Siemens Stiftung: Impact investors often complain that they struggle to find suitable companies to invest in. How do you currently find your investees?
Karen: Very importantly, wherever we are actively investing, we have our own local Yunus Social Business (YSB) teams on the ground. Hence, our main source is the local network. We are not looking from here in Berlin for a company in Africa, but we are very well connected with incubators, acceleration programs, and organizations – all of these platforms that connect investors and companies. Databases of foundations in the sec-tor are certainly also an important source. And then, of course, it is a lot of direct referral from our investees to other investees, for example. It is a small community.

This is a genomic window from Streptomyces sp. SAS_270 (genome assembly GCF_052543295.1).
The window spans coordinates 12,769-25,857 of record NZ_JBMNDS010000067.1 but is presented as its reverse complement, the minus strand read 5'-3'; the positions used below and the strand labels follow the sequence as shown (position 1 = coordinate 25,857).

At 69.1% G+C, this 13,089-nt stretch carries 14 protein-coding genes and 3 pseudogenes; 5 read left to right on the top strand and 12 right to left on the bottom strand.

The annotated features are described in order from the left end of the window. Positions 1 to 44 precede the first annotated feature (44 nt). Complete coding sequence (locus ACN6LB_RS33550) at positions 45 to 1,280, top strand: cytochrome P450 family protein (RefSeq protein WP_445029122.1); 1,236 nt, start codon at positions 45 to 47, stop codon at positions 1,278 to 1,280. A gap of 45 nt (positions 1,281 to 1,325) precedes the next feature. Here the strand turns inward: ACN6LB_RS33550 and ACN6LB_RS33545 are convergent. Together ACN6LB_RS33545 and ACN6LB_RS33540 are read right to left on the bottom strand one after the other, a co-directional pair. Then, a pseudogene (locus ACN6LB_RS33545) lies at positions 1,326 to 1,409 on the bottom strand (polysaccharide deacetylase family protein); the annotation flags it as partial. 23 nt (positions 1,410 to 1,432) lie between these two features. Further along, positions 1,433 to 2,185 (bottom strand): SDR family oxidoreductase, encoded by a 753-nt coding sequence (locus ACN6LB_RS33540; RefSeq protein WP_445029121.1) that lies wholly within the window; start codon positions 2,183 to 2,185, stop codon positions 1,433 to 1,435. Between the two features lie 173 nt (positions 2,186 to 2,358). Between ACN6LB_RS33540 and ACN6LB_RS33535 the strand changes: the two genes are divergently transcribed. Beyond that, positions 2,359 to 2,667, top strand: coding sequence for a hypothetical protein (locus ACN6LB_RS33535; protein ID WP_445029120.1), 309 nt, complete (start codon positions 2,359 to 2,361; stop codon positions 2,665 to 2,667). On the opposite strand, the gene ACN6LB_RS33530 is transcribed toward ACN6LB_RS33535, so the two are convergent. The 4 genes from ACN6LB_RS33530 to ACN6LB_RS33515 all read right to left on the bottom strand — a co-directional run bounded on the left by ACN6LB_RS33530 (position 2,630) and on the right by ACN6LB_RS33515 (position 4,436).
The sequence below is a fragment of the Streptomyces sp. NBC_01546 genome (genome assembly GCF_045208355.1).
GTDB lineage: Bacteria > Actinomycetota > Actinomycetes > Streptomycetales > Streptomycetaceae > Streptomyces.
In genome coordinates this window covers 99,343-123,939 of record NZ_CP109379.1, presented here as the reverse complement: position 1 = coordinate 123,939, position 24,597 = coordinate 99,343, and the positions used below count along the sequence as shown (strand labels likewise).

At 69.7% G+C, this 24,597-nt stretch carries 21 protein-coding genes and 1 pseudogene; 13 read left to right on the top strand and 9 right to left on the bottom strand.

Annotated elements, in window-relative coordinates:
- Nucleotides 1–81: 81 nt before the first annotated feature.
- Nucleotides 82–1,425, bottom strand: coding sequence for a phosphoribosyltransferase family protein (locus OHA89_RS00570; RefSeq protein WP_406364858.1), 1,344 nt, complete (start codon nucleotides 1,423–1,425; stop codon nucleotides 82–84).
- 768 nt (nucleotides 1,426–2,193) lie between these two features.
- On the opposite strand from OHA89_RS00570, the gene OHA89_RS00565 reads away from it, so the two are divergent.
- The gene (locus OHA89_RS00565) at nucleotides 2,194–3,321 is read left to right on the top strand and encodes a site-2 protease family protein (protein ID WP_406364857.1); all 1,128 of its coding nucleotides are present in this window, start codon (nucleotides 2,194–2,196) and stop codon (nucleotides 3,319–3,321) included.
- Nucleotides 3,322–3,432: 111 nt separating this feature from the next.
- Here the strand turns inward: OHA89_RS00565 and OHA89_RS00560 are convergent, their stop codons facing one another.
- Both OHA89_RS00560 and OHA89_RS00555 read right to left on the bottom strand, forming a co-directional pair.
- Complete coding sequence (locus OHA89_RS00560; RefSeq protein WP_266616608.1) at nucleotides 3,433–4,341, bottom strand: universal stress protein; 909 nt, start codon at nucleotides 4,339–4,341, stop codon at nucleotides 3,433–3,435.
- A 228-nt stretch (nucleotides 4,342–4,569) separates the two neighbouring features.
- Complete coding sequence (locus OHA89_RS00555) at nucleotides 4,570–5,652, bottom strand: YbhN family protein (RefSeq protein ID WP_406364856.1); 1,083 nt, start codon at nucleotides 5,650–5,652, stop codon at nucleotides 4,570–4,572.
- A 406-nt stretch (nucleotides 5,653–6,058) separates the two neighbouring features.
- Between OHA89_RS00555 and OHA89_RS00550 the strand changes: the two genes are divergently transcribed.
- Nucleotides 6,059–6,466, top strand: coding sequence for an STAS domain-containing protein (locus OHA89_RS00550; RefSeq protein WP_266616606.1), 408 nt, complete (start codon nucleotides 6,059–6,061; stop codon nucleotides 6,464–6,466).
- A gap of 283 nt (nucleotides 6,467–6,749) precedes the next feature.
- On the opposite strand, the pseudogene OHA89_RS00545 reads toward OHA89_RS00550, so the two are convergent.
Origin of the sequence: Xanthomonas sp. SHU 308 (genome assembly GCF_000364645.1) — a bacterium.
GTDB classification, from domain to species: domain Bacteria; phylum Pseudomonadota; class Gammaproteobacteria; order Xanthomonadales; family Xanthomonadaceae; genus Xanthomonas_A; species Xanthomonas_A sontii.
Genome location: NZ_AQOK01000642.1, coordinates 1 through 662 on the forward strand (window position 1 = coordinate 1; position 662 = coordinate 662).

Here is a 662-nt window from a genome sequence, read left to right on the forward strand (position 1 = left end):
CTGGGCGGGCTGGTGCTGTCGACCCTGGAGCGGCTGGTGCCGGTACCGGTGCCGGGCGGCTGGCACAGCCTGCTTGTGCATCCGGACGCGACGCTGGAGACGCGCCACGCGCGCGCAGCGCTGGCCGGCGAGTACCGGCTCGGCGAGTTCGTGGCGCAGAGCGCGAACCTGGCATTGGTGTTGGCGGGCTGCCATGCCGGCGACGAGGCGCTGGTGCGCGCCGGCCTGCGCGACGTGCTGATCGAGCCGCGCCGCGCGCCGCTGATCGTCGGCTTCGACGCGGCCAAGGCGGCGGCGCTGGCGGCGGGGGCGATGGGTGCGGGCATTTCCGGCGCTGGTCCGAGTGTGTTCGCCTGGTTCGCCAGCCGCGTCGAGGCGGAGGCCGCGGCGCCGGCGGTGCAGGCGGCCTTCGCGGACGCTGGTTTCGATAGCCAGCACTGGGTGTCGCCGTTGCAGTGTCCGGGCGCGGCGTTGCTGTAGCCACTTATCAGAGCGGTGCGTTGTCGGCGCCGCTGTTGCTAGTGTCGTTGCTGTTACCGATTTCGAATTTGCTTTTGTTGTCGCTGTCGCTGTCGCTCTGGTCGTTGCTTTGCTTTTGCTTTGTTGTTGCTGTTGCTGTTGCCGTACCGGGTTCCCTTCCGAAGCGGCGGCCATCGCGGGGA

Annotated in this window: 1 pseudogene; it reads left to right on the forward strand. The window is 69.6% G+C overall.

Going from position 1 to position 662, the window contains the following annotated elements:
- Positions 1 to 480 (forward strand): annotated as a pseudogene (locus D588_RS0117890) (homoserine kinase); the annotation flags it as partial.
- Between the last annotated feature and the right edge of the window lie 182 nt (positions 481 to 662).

Siemens Stiftung: What are the main challenges when it comes to financing social entrepreneurs?
Karen: On the funding side, there is really an increasing competition in impact investing and the expectations of funders are sometimes unrealistically high in terms of what and how quickly one can achieve impact and financial sustainability, let alone financial returns. On the investment side, due diligence can obviously be quite challenging. It is important that you have access to the right data and that you are familiar with the local situation and context. On the portfolio management side, once you have invested, of course you have typical problems like helping businesses to move from entrepreneur-centered organizations to ones with proper structures and processes that are scalable. Finally, of course you need to have stable surroundings. If you do not have proper laws and political stability, that makes it much more difficult for the business to operate.